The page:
For purposes of a federal fee-shifting statute, a prevailing party is any party who "succeed[s] on any significant issue . . . which achieves some of the benefits plaintiffs sought in bringing suit." Hensley, 461 U.S. at 433. The party's success cannot be a hollow victory; it must materially alter the litigants' legal relationship by modifying one party's behavior in a way that directly benefits the other. 5 See Farrar v. Hobby, 506 U.S. 103, 111-12 (1992); Gay Officers, 247 F.3d at 293. Thus, the change effected must be material; a purely technical or de minimis victory cannot confer prevailing party status. Tex. State Teachers' Ass'n v. Garland Indep. Sch. Dist., 489 U.S. 782, 792 (1989); Stanton v. S. Berkshire Reg'l Sch. Dist., 197 F.3d 574, 576 (1st Cir. 1999).
It follows from the foregoing that a court faced with the need to decide whether a litigant is (or is not) a prevailing party must make a qualitative inquiry into the import of the result obtained. Gay Officers, 247 F.3d at 293, 295; see also Christopher P. v. Marcus, 915 F.2d 794, 804 (2d Cir. 1990) ("[I]t is helpful to identify the relief sought by the plaintiff and compare it with the relief obtained as a result of the suit."). Where, as here, prevailing party status turns on a question of law, we afford plenary review. Gay Officers, 247 F.3d at 292-93; Domegan v. Ponte, 972 F.2d 401, 406 (1st Cir. 1992). With this paradigm in mind, we turn to the assignment of error.
The appellants ask for attorneys' fees referable only to the First Suit. Their position is straightforward: the School District commenced a civil action and the appellants successfully defended against it (i.e., the School District did not receive any of the relief that it sought and, eventually, threw in the towel). The School District rejoins that this victory was merely interlocutory - a single battle in the war over the 2000-2001 IEP - and therefore is insufficient to support prevailing party status. We test these hypotheses.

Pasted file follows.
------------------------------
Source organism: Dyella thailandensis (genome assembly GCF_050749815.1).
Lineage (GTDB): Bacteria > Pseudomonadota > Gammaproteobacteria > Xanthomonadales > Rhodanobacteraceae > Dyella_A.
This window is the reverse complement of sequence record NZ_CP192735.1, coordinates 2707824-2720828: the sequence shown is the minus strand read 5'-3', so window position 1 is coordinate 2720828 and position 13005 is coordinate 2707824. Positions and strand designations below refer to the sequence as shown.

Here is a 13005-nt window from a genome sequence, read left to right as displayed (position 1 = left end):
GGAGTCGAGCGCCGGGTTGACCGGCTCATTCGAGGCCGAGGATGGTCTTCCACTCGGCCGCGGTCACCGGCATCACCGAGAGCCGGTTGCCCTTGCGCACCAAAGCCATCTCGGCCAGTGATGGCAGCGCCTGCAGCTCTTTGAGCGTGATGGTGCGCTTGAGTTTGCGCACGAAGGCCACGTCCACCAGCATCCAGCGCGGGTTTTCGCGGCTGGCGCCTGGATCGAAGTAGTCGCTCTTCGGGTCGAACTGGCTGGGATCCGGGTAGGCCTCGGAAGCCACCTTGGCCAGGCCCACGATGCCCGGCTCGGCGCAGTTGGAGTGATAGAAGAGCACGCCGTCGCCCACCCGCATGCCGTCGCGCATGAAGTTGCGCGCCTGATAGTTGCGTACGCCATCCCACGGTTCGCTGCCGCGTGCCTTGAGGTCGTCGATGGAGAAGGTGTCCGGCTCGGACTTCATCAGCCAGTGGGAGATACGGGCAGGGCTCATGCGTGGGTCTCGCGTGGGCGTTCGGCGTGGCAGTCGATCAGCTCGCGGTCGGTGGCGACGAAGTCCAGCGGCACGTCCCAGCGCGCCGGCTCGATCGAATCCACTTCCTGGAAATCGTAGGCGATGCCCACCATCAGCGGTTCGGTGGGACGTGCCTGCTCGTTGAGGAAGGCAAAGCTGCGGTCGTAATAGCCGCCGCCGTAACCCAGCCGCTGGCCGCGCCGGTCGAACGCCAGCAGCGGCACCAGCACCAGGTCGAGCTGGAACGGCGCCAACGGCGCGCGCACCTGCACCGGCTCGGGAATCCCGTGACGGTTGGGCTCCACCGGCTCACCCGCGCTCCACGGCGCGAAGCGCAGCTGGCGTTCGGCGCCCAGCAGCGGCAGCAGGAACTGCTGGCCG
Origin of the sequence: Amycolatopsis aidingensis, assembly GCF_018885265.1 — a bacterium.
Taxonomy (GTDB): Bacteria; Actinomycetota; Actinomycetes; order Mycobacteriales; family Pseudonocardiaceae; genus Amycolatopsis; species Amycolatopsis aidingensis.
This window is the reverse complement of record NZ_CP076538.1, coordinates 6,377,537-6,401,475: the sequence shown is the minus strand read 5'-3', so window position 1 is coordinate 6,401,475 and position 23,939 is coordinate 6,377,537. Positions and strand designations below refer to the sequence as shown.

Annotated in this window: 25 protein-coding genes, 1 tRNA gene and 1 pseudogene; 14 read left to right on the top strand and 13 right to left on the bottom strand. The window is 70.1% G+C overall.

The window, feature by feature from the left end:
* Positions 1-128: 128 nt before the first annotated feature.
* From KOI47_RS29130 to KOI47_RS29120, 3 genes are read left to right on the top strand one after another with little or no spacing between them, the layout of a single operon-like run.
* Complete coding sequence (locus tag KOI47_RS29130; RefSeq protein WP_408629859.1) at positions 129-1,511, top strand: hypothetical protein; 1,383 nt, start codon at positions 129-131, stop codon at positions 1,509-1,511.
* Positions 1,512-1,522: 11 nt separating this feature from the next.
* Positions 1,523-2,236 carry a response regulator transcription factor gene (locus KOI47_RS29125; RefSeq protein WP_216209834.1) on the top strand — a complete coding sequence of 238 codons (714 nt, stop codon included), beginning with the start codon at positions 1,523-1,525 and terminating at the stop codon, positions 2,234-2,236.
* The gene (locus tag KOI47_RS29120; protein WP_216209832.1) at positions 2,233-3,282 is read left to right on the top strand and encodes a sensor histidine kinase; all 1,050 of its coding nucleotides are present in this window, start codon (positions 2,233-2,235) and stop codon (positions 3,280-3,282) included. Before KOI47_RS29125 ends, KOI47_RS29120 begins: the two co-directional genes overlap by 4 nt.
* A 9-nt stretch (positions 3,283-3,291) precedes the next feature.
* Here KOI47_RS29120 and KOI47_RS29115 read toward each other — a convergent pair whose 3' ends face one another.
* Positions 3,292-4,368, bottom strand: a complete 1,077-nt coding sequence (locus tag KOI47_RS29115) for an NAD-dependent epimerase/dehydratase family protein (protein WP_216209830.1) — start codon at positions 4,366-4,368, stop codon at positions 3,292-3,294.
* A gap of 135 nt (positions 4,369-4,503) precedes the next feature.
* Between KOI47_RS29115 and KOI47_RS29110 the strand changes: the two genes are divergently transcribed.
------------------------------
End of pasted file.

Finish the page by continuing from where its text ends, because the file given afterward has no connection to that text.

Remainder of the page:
In general, the materiality requirement demands that a party succeed on the merits of a claim or defense. Adams, 159 F.3d at 684. But a party may be considered "prevailing" even without obtaining a favorable final judgment on all (or even the most crucial) of her claims. Buckhannon, 532 U.S. at 603; Rome Sch. Comm. v. Mrs. B., 247 F.3d 29, 32 (1st Cir. 2001); see generally William H. Danne, Jr., Annotation, Who Is Prevailing Party for Purposes of Obtaining Attorney's Fees Under § 615(i)(3)(B) of Individuals with Disabilities Education Act, 153 A.L.R. Fed. 1 (1999) (collecting cases). Thus, interlocutory orders that confer substantive injunctive relief often have been viewed as sufficient to carry the weight of a fee award. 6 E.g., Haley v. Pataki, 106 F.3d 478, 483 (2d Cir. 1997); Pearson v. Fair, 980 F.2d 37, 45 (1st Cir. 1992) (collecting cases).
On the other hand, interlocutory orders that serve merely to maintain the status quo usually are deemed insufficient to buoy a fee award. See LSO, Ltd. v. Stroh, 205 F.3d 1146, 1161 (9th Cir. 2000). Consequently, a successful invocation of the IDEA's stay-put provision, on an interlocutory basis, ordinarily will not confer prevailing party status. See, e.g., J.O. v. Orange Township Bd. of Educ., 287 F.3d 267, 274 (3d Cir. 2002); Bd. of Educ. v. Steven L., 89 F.3d 464, 469 (7th Cir. 1996).
This case, however, is not cut from the usual cloth. We are dealing here not with a stay-put order issued, on an interlocutory basis, in the course of ongoing judicial review. Rather, the First Suit was an independent, free-standing civil action, instituted by the School District, in which it sought to enjoin the operation of the stay-put provision. That quest for injunctive relief was the sole object - the raison d'ître - of the First Suit.
To be sure, the School District probably saw the First Suit as a piece of a larger dispute between it and the appellants over the 2000-2001 IEP. But a party's subjective view of a cause of action counts for very little in determining prevailing party status. See Tex. State Teachers' Ass'n, 489 U.S. at 791; Nadeau v. Helgemoe, 581 F.2d 275, 280 (1st Cir. 1978). By the same token, it is immaterial whether the School District ultimately withdrew its complaint because it thought that the administrative decision had rendered the request moot. See Watson v. County of Riverside, 300 F.3d 1092, 1095-96 (9th Cir. 2002); Bisciglia v. Kenosha Unified Sch. Dist. No. 1, 45 F.3d 223, 230 (7th Cir. 1995). We search, therefore, for more objective indicia.
We deem it important to emphasize that the School District, not the appellants, brought the First Suit. The appellants were haled into court as defendants and won a clear-cut victory on the sole issue in the case (an issue that had been framed by the School District). A triumphant defendant may qualify as a prevailing party for the purpose of obtaining a fee award. See, e.g., Weyant v. Okst, 198 F.3d 311, 316 (2d Cir. 1999) (collecting cases); see also Burke v. Guiney, 700 F.2d 767, 771 (1st Cir. 1983). It follows inexorably that a defendant who prevails on the only claim that justifies the presence of the case in a federal court has a legitimate basis for asserting that she is the prevailing party. See Perlman v. Zell, 185 F.3d 850, 859 (7th Cir. 1999).